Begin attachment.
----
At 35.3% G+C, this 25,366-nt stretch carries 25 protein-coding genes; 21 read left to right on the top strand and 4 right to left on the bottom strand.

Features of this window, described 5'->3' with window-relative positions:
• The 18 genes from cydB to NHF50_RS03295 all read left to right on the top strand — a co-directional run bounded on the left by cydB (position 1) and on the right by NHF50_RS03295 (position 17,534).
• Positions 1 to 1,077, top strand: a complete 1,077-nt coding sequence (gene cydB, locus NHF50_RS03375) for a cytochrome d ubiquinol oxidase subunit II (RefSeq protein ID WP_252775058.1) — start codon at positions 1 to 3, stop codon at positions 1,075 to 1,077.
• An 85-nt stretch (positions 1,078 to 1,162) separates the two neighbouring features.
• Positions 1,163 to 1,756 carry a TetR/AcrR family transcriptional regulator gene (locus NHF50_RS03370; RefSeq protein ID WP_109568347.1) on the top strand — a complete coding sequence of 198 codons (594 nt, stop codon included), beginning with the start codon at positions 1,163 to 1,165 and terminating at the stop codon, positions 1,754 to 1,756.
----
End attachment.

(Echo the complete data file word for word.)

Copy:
At 35.3% G+C, this 25,366-nt stretch carries 25 protein-coding genes; 21 read left to right on the top strand and 4 right to left on the bottom strand.

Features of this window, described 5'->3' with window-relative positions:
• The 18 genes from cydB to NHF50_RS03295 all read left to right on the top strand — a co-directional run bounded on the left by cydB (position 1) and on the right by NHF50_RS03295 (position 17,534).
• Positions 1 to 1,077, top strand: a complete 1,077-nt coding sequence (gene cydB, locus NHF50_RS03375) for a cytochrome d ubiquinol oxidase subunit II (RefSeq protein ID WP_252775058.1) — start codon at positions 1 to 3, stop codon at positions 1,075 to 1,077.
• An 85-nt stretch (positions 1,078 to 1,162) separates the two neighbouring features.
• Positions 1,163 to 1,756 carry a TetR/AcrR family transcriptional regulator gene (locus NHF50_RS03370; RefSeq protein ID WP_109568347.1) on the top strand — a complete coding sequence of 198 codons (594 nt, stop codon included), beginning with the start codon at positions 1,163 to 1,165 and terminating at the stop codon, positions 1,754 to 1,756.